Simon Goodwin and Melbourne return to ground zero of where it all went wrong in the 2022 AFL season
Win No.18 on the trot seemed a formality. But everything changed – dramatically – after half-time, in what became a concerning trend for Melbourne down the stretch. Fremantle piled on 13 of the last 14 goals, including eight in the third term, to smash coach Simon Goodwin’s Demons by 38 points. They outscored Melbourne 59-24 in scores from turnover.
The Dockers also won the centre clearances 7-0 in the decisive third quarter against Clayton Oliver, (an under-the-weather) Petracca, and Jack Viney. Petracca gathered only 10 disposals, the fewest in any of his 161 games.
“We have a pretty clear saying in the club – we win and learn, but we’ll also lose and learn,” Goodwin told reporters post-match. “So, we’ll find out some reasons [for what happened], dig a bit deeper, and get better.”
But the Demons were never, or at least rarely, the same. They followed up with two more surprise losses at the MCG to the Swans, then Collingwood, and went down in eight of their last 14 games. A night after the Sydney clash, May – while still in concussion protocol and not supposed to be drinking alcohol – got lippy with teammate Jake Melksham, a standout junior amateur boxer, and copped a knockout blow. Melbourne handed their star defender a one-match ban.
Goodwin’s team had some moments where it looked to be back on track, including comprehensive victories over the Brisbane Lions and Fremantle, in the return bout in Perth, but mostly wobbled into September.
The Dees went on to fittingly cough up 16- and 28-point first-half advantages against the Swans and Lions, respectively, as their premiership defence crumbled in a straight-sets finals exit.
“In finals, generally, your vulnerabilities come out in games,” Goodwin said.
“We’ve had some throughout the second half of the year especially. When we’ve lost games of footy, teams have been able to impact in the second half of games and mow down leads, and it happened again tonight.”
The proof: Melbourne won seven of their first 10 final quarters in 2022, then only five of their last 14. They conceded they demanded too much of their star-studded on-ball brigade, who were weary when it mattered most.
Soon after, young ruckman Luke Jackson – integral to Melbourne’s grand final turnaround a year earlier – made a trade request to those same Dockers, following months of speculation. An in-form Jackson will face his old side for the first time on Saturday.
“We’re rapt to see how well he’s going at Fremantle,” Goodwin said this week.
“He gave our footy club a lot, and he’s a premiership player and someone we respect highly. But he’s crossed the border and gone to another club – he’s now the enemy.”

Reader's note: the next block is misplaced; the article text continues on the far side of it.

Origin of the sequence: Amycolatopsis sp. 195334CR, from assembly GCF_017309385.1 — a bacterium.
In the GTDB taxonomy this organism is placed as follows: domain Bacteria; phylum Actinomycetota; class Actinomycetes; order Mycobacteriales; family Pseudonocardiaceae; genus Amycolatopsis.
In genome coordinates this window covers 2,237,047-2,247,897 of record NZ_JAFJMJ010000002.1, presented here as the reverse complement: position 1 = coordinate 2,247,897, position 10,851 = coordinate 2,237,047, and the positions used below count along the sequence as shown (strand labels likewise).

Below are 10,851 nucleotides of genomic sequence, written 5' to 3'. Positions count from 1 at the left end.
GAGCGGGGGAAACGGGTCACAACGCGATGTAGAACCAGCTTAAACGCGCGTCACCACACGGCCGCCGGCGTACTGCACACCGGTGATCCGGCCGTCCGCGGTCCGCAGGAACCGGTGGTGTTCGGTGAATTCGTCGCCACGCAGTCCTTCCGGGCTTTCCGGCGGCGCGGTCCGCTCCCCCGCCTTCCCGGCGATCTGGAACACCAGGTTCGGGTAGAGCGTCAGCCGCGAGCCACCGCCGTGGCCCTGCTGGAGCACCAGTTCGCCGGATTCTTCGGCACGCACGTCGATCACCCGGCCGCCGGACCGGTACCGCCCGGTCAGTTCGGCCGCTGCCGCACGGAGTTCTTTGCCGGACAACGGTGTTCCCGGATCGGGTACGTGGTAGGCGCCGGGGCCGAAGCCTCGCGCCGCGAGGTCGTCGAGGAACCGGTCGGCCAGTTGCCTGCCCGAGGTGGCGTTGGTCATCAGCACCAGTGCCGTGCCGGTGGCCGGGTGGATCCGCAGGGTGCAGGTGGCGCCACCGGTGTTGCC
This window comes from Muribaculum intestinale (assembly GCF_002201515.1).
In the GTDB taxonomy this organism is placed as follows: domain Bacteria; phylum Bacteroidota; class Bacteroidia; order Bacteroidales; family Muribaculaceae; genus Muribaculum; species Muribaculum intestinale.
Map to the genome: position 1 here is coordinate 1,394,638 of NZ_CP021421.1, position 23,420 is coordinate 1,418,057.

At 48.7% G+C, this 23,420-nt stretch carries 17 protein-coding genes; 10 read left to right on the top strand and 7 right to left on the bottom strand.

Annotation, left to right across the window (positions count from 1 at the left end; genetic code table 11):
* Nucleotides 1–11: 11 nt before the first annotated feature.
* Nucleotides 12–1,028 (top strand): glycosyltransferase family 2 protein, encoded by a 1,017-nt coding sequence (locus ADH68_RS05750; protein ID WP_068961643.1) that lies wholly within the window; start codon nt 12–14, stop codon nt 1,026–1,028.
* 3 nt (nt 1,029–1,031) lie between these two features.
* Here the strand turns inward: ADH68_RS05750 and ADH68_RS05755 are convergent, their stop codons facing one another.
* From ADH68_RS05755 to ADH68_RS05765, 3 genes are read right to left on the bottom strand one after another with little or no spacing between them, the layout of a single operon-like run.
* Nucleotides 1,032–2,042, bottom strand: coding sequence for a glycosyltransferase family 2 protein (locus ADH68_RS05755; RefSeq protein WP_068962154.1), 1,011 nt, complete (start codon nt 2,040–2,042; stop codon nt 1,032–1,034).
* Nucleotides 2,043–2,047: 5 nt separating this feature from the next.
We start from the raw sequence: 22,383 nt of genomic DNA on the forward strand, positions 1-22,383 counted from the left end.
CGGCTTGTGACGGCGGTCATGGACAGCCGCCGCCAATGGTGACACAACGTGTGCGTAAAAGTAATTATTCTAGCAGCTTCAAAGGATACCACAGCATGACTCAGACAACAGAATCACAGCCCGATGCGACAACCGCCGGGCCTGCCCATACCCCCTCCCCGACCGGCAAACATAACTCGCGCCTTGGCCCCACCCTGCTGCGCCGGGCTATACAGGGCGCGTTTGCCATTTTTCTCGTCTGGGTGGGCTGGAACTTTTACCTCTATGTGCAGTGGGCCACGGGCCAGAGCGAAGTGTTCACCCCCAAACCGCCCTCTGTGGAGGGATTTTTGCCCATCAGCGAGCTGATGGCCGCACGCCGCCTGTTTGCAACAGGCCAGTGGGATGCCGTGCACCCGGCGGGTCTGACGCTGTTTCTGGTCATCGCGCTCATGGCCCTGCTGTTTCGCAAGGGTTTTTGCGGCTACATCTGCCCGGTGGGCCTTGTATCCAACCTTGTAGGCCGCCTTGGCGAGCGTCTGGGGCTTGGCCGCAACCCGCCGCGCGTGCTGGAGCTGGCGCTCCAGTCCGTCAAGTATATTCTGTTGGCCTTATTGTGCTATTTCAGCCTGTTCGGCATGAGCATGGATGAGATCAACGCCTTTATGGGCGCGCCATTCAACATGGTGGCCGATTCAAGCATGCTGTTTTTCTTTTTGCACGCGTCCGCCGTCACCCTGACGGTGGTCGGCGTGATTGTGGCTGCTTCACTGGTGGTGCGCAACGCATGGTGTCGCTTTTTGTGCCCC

Melbourne are not unbeaten this time, but still boast a formidable 7-3 record that has them inside the top four and being hailed as flag contenders.
Fremantle, on the other hand, lost five of their first seven matches before roaring to life in the past three rounds – just in time for the Demons, who have addressed the problems that plagued them last year.
Melbourne’s high-performance boss Selwyn Griffith revealed on season eve they had reviewed the back-end of the 2022 season and planned to be more conscious of “fatigue”.
That came barely a week after senior assistant Adem Yze outlined the club’s plan to operate a larger midfield rotation, after being one of just three clubs to have three midfielders average 19-plus centre attendances last season.
Coincidentally or not, the Demons had not lost a fourth term until last week’s narrow defeat to Port Adelaide.
Much of Melbourne’s blueprint for success collapsed in the second half of last year, with their famed defence more vulnerable, scoring drying up, and neither their clearance nor turnover game anywhere near as potent.
Barrel-chested forward Jacob van Rooyen and goalsneak Kade Chandler are the new faces in an attack that also welcomed usual-defender Petty until his foot setback. McDonald returned last week in Petty’s spot to kick two goals.
The red-and-blue are the league’s top-scoring team at 103.8 points per match but, importantly, are also conceding only 75, good for fourth-stingiest.
The numbers suggest they have struck a better balance between their inside-outside game, and their forward-half pressure is turning the Sherrin over in more advantageous positions – something Goodwin craved – helping make them No.1 for converting an inside 50 into a goal.
However, they rank only ninth for scores per inside 50, so there is significant room for improvement. But what does it all mean? Plenty, and nothing.
Melbourne were Champion Data darlings entering round 11 last year, too, until life was turned upside down. It is over to Goodwin and his Demons now to prove they truly did “lose and learn”.
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